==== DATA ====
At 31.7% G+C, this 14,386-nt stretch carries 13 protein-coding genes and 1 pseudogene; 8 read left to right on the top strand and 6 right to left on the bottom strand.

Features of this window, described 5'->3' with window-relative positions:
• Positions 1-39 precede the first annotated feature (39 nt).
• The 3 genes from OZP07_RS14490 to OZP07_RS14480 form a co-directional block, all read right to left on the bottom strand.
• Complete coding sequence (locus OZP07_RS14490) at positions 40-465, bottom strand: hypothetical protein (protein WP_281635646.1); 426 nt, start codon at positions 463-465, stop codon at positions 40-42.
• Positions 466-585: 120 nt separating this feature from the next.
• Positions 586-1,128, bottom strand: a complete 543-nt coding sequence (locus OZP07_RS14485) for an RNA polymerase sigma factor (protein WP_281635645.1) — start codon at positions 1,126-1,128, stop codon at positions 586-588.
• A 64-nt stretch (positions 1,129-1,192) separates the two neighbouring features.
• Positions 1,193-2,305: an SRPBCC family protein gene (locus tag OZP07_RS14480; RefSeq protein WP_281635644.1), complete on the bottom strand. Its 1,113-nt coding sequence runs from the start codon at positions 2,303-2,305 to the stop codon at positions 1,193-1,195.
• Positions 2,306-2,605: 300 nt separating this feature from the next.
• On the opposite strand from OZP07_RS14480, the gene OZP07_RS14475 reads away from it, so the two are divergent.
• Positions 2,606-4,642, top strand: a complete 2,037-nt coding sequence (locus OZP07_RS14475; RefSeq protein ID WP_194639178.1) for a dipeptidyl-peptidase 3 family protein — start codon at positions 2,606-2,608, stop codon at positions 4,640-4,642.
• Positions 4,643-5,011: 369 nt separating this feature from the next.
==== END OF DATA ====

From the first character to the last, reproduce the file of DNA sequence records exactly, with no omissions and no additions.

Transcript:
At 31.7% G+C, this 14,386-nt stretch carries 13 protein-coding genes and 1 pseudogene; 8 read left to right on the top strand and 6 right to left on the bottom strand.

Features of this window, described 5'->3' with window-relative positions:
• Positions 1-39 precede the first annotated feature (39 nt).
• The 3 genes from OZP07_RS14490 to OZP07_RS14480 form a co-directional block, all read right to left on the bottom strand.
• Complete coding sequence (locus OZP07_RS14490) at positions 40-465, bottom strand: hypothetical protein (protein WP_281635646.1); 426 nt, start codon at positions 463-465, stop codon at positions 40-42.
• Positions 466-585: 120 nt separating this feature from the next.
• Positions 586-1,128, bottom strand: a complete 543-nt coding sequence (locus OZP07_RS14485) for an RNA polymerase sigma factor (protein WP_281635645.1) — start codon at positions 1,126-1,128, stop codon at positions 586-588.
• A 64-nt stretch (positions 1,129-1,192) separates the two neighbouring features.
• Positions 1,193-2,305: an SRPBCC family protein gene (locus tag OZP07_RS14480; RefSeq protein WP_281635644.1), complete on the bottom strand. Its 1,113-nt coding sequence runs from the start codon at positions 2,303-2,305 to the stop codon at positions 1,193-1,195.
• Positions 2,306-2,605: 300 nt separating this feature from the next.
• On the opposite strand from OZP07_RS14480, the gene OZP07_RS14475 reads away from it, so the two are divergent.
• Positions 2,606-4,642, top strand: a complete 2,037-nt coding sequence (locus OZP07_RS14475; RefSeq protein ID WP_194639178.1) for a dipeptidyl-peptidase 3 family protein — start codon at positions 2,606-2,608, stop codon at positions 4,640-4,642.
• Positions 4,643-5,011: 369 nt separating this feature from the next.